British telecommunications company Vodafone Group Plc got more free cash flow from its Indian operations compared to its business in its home country during the last financial year, according to data from its annual report for FY16.
During the fiscal through March 2016, Vodafone India generated 544 million Euros, more than double than its Vodafone UK operations that gave 265 million Euros, the data showed. The operating cash flow from the Indian operations came despite a lower dividend from its 42% shareholding in Indus Towers, a three-way joint venture with Bharti Airtel and Idea Cellular.
During FY15, Vodafone India’s operating FCF was at 332 million Euros, while its UK operations generated 185 million Euros, the data showed.
For FY16, Vodafone Group’s operating FCF was 0.73% higher or at 2,884 million Euros compared to its FY15 operating FCF of 2863 million Euros. In fact, Germany contributed the largest operating free cash flow of 651 million Euros, followed by its African unit Vodacom, which gave 792 million Euros.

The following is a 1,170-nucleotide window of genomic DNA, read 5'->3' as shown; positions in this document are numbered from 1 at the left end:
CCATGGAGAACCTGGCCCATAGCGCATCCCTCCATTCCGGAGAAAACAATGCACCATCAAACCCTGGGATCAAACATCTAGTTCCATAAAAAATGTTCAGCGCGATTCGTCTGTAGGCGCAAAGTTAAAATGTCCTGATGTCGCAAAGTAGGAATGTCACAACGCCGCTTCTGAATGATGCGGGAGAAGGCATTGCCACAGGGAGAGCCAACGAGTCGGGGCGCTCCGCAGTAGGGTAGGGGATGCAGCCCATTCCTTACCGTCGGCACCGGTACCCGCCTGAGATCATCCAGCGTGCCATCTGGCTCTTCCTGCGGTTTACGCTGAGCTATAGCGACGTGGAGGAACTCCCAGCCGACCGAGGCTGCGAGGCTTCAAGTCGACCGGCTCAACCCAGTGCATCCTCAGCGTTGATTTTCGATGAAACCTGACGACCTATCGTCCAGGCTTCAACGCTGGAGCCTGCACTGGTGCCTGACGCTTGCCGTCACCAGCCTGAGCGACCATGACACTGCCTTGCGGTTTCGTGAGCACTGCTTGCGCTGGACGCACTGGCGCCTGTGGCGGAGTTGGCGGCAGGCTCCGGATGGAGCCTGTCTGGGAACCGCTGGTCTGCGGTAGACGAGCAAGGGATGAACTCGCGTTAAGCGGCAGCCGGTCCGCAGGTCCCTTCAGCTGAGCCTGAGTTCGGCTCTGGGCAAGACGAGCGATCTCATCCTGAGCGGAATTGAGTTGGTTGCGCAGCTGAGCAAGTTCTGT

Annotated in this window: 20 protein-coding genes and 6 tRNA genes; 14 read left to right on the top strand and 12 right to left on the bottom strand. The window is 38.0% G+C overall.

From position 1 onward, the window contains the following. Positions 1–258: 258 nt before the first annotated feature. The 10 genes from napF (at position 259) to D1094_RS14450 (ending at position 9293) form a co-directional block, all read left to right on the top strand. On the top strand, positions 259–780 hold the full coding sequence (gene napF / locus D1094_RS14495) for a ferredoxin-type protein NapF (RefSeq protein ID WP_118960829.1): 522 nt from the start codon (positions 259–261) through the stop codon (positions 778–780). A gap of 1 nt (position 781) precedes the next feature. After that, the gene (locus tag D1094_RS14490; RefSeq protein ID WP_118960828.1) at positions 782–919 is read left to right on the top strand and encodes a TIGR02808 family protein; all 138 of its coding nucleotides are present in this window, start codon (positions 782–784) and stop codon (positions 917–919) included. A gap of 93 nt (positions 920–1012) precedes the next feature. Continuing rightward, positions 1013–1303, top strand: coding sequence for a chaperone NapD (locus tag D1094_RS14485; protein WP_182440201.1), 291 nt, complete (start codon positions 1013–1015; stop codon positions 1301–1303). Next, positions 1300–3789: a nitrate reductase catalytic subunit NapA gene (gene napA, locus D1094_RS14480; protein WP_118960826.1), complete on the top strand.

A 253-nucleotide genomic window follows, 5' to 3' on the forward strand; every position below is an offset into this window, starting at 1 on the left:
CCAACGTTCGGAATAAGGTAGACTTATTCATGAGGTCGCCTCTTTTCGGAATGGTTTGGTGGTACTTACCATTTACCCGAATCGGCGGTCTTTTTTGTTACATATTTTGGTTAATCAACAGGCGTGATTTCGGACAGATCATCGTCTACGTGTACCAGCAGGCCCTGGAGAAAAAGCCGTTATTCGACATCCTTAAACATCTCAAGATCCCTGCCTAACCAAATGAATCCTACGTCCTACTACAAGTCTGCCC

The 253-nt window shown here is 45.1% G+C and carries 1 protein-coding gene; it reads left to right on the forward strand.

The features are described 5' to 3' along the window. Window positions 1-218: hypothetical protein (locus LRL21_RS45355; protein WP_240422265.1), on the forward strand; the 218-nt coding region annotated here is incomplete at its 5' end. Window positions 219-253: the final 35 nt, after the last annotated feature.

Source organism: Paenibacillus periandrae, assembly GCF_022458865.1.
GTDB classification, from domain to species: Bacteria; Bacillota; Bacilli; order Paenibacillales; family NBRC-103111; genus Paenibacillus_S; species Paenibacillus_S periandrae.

However, the operating free cash flow from Vodafone India to its parent company assumes significance given that the domestic operations contribute only 12% to its overall revenue, much lower than its Germany operations that constitute 19% of revenue but slightly higher than the 9% revenue contribution from Vodacom. The higher operating free cash flow is a measure of the company’s financial performance and the amount that is available to be given to shareholders as dividend. The better operating FCF of Vodafone India subsidiary makes the company’s proposed share sale to the public much more attractive because of the better returns that the investors can anticipate to recieve.